Thursday, July 3, 2014

Weather to go? and the herd instinct...

Pondering the weather?
I think we have all been there, in that anchorage or port - pouring over forecasts , grib files and weather maps, trying to decide whether to go or not. Somehow the perfect weather window always seems to have just gone or to be another week away. Our options seem to contain many uncertainties, despite (or maybe because) of the much more accurate long range forecasts available these days. The decision to go is often complicated by other boats all thinking about heading of as well.

The Herd Instinct

It always slightly amuses me how much sheep thinking is coded into our DNA's (or is it human thinking by the sheep?) and I realise I'm not immune to this either. You get 2 or three boats in an anchorage waiting to depart, and everybody starts in subtle ways to find out what the other boats are thinking, and when they are going, there is much at stake in these discussions, ego, fear and respect... This doesn't only apply to other vessels, a similar dynamic can happen between individual crew on a boat.

Ego, comes into it because people don't like to be thought of as wimps, so (typically) the blokes like to make light of the forecast... 25-35 knots, no problems, been in much worse than that many times, we'll be right.. Another factor with the whole ego thing is that it can trap you, if you have stated loudly that you plan to go tomorrow- to other people who thought the following day might be better, it can be hard to then change your mind to agree with them when they are right...

Fear, it’s funny how travelling in groups somehow makes us feel less fearful, watch a group of penguins about to jump into water that may contain a hidden leopard seal to see the same type of reactions... Be careful that you are not leaving against your better judgement because you are afraid of being left behind... Or not leaving on a good forecast because no one else is...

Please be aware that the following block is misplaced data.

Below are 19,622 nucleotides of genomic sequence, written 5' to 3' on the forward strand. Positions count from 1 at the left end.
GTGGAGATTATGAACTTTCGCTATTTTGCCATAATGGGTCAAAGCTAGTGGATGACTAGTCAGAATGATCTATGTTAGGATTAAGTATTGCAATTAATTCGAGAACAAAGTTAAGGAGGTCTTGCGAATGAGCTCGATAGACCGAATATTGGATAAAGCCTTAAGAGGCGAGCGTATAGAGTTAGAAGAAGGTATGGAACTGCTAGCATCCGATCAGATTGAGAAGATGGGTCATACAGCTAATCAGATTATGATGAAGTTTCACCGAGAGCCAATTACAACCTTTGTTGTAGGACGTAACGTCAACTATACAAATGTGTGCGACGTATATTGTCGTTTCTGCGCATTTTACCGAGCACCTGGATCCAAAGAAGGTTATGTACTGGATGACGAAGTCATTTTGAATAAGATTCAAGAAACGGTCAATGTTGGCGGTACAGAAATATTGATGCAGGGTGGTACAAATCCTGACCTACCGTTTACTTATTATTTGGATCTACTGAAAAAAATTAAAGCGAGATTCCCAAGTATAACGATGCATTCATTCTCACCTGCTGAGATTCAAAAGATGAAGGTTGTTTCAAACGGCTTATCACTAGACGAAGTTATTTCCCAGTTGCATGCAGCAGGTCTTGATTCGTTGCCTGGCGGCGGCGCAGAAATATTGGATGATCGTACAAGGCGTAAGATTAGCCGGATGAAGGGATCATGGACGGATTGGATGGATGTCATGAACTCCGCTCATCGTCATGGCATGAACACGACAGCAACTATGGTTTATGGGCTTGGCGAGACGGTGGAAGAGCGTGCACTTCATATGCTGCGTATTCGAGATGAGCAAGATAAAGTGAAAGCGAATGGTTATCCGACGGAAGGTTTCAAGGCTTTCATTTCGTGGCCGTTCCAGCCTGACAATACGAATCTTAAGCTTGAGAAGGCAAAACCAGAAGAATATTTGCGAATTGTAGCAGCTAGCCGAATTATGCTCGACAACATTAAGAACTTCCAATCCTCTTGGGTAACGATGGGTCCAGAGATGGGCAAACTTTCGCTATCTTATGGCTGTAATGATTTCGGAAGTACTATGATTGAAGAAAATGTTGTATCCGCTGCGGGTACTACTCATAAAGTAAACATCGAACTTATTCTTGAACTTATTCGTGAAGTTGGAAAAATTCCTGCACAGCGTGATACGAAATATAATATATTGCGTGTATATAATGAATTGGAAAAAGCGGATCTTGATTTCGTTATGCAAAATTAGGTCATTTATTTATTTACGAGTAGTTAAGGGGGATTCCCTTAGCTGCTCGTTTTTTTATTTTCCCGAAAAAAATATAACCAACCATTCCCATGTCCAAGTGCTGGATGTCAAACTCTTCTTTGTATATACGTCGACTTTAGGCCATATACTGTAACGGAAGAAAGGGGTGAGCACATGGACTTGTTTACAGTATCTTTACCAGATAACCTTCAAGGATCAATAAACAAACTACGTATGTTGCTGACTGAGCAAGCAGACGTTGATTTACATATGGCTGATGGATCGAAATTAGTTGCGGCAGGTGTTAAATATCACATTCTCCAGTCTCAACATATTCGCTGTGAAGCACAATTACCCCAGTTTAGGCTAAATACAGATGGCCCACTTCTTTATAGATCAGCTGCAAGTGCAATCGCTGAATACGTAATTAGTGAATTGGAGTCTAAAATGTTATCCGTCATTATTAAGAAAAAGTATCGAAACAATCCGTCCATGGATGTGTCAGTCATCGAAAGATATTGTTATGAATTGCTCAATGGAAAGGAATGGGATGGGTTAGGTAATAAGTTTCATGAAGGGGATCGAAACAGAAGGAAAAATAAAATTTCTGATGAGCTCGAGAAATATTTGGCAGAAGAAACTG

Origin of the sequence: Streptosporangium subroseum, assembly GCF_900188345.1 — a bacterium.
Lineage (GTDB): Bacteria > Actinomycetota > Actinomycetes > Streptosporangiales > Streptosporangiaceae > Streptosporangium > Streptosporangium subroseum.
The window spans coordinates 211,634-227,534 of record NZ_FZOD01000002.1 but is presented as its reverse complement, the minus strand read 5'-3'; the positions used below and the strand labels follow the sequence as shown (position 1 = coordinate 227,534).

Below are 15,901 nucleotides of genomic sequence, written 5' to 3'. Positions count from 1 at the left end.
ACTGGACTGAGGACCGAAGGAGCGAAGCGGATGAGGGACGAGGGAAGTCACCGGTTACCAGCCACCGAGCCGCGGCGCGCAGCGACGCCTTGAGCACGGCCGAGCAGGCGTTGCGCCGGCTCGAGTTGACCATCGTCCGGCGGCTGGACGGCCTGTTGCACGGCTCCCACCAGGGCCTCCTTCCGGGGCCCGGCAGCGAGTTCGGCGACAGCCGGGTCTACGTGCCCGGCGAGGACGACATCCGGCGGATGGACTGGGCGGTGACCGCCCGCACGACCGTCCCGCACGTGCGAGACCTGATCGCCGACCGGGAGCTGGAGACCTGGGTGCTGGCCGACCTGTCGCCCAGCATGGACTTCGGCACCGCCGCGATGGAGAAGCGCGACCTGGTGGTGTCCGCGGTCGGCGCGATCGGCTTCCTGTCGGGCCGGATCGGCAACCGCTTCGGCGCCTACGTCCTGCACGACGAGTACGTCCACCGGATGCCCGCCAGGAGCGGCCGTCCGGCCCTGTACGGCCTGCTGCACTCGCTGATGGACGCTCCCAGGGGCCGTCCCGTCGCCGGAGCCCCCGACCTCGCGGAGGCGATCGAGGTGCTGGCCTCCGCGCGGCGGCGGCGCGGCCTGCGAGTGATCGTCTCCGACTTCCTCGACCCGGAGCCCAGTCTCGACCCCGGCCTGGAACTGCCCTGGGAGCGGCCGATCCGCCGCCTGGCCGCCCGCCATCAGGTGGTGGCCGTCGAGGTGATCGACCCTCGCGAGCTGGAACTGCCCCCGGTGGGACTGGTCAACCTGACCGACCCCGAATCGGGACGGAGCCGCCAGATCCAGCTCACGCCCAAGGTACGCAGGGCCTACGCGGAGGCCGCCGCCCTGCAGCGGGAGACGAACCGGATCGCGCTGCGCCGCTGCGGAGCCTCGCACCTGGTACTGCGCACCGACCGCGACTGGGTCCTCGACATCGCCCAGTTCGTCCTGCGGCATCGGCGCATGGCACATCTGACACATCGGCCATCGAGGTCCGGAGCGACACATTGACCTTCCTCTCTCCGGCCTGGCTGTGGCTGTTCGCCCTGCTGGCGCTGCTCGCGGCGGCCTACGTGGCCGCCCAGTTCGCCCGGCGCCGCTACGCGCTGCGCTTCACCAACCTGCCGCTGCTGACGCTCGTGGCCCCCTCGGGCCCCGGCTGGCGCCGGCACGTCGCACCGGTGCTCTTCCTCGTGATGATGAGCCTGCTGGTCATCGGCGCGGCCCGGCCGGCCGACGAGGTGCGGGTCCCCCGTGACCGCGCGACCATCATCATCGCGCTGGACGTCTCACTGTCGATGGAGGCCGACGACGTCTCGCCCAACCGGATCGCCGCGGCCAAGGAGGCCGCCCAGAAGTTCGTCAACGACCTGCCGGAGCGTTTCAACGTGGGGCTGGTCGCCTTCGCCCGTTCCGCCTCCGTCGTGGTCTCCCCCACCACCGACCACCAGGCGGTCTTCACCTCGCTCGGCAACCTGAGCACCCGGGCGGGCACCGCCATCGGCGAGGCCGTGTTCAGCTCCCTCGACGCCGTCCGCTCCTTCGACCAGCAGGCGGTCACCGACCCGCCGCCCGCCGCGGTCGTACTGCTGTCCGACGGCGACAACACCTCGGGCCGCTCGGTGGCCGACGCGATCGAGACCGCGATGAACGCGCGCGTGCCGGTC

Respect, saying we are going to do something different from others is like saying you think they are wrong... once we are locked into group discussions this becomes a powerful factor, it can be hard to say no.

The factors to consider between different boats
Factors to be brutally honest about are our boat, our crew and our rush factor.
Our boat- Is it bigger, smaller, faster, slower, well found or dodgy
Our crew - it is the hardest one to be objective about; we all like others to think we have heaps of experience, it's that ego thing. And they may be playing the same game, the blind leading the blind…

The rush factor - How much of a rush are we in, have we got pressing deadlines, have we been waiting for weeks already. How much do we motor vs. slop around in light air? Are we ready to go yet or do we actually want to spent a few more days in this place....
Ultimately the decision to leave should be an individual one, and one that you are comfortable with. Don't let that Gung-Ho delivery crew make you feel like you are cowards. Or that boat that has been waiting for 4 weeks for a perfect patch of weather make you feel worried about the conditions as long as you are confident the weather is OK for the boat and for you. Also try not to put pressure on other boats to follow your lead; they need to make up their own mind...

In saying all this there can often be advantages to discussing things with others, such as

  •          local knowledge
  •          A bit of a reality check
  •          other boats may have better or different weather information
  •          It is social and you get to know the crew from other boats.
You may even end up sailing at the same time and this can be fun (or a nuisance as they call you up every half hour to give you a position report and then expect you to slow down and wait!) If you are lucky you can get some good photos of each boat sailing…

Getting it wrong